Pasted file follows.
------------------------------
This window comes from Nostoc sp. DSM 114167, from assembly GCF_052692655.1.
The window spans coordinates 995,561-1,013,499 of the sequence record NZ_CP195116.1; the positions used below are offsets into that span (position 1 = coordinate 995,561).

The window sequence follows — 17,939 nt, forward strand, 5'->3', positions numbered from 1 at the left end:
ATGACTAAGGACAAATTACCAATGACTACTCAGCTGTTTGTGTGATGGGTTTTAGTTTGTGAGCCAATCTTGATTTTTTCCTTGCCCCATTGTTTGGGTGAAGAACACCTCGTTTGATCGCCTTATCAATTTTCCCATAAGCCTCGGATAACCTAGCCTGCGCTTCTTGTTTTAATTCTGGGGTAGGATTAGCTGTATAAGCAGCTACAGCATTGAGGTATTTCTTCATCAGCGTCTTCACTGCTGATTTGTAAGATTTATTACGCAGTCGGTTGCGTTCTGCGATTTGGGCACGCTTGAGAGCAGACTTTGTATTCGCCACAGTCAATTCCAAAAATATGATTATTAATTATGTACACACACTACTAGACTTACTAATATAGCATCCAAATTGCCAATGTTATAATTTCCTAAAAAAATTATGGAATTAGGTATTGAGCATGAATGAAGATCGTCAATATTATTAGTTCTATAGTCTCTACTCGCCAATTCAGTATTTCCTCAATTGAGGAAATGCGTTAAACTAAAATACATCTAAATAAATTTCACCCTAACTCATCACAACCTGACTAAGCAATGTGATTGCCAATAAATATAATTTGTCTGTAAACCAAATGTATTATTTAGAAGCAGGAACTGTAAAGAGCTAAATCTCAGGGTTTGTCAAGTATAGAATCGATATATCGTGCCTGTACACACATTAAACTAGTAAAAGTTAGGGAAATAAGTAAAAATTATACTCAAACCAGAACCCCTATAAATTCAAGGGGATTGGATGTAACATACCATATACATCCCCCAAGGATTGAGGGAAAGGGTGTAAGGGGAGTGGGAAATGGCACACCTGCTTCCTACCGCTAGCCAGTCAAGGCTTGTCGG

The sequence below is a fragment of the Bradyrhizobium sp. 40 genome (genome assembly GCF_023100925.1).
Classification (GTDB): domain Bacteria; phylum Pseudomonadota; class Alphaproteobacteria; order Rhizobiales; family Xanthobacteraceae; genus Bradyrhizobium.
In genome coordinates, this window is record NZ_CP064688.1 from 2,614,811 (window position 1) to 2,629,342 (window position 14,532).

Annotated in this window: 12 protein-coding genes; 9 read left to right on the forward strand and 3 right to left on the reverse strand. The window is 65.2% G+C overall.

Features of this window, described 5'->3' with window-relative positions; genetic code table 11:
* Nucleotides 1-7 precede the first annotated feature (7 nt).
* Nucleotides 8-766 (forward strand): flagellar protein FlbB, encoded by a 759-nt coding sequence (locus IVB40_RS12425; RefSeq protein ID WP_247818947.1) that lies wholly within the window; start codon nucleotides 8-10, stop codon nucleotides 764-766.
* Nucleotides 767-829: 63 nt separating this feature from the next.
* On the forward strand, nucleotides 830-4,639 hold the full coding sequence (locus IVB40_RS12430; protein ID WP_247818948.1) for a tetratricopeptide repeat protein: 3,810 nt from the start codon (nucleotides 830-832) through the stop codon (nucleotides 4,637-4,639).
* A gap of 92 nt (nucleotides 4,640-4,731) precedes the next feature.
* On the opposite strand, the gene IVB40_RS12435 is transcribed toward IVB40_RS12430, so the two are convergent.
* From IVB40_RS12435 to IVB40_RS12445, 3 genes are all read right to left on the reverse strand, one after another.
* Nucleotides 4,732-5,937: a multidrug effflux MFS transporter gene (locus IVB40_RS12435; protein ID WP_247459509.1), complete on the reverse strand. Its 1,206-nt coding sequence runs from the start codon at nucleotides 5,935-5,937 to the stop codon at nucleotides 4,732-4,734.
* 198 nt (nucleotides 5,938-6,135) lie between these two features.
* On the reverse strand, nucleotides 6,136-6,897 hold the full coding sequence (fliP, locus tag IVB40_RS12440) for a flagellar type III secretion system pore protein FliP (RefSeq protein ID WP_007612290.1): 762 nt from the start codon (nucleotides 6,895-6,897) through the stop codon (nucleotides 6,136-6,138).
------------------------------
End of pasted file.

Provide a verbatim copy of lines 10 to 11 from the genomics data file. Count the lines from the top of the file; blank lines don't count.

* Nucleotides 1-7 precede the first annotated feature (7 nt).
* Nucleotides 8-766 (forward strand): flagellar protein FlbB, encoded by a 759-nt coding sequence (locus IVB40_RS12425; RefSeq protein ID WP_247818947.1) that lies wholly within the window; start codon nucleotides 8-10, stop codon nucleotides 764-766.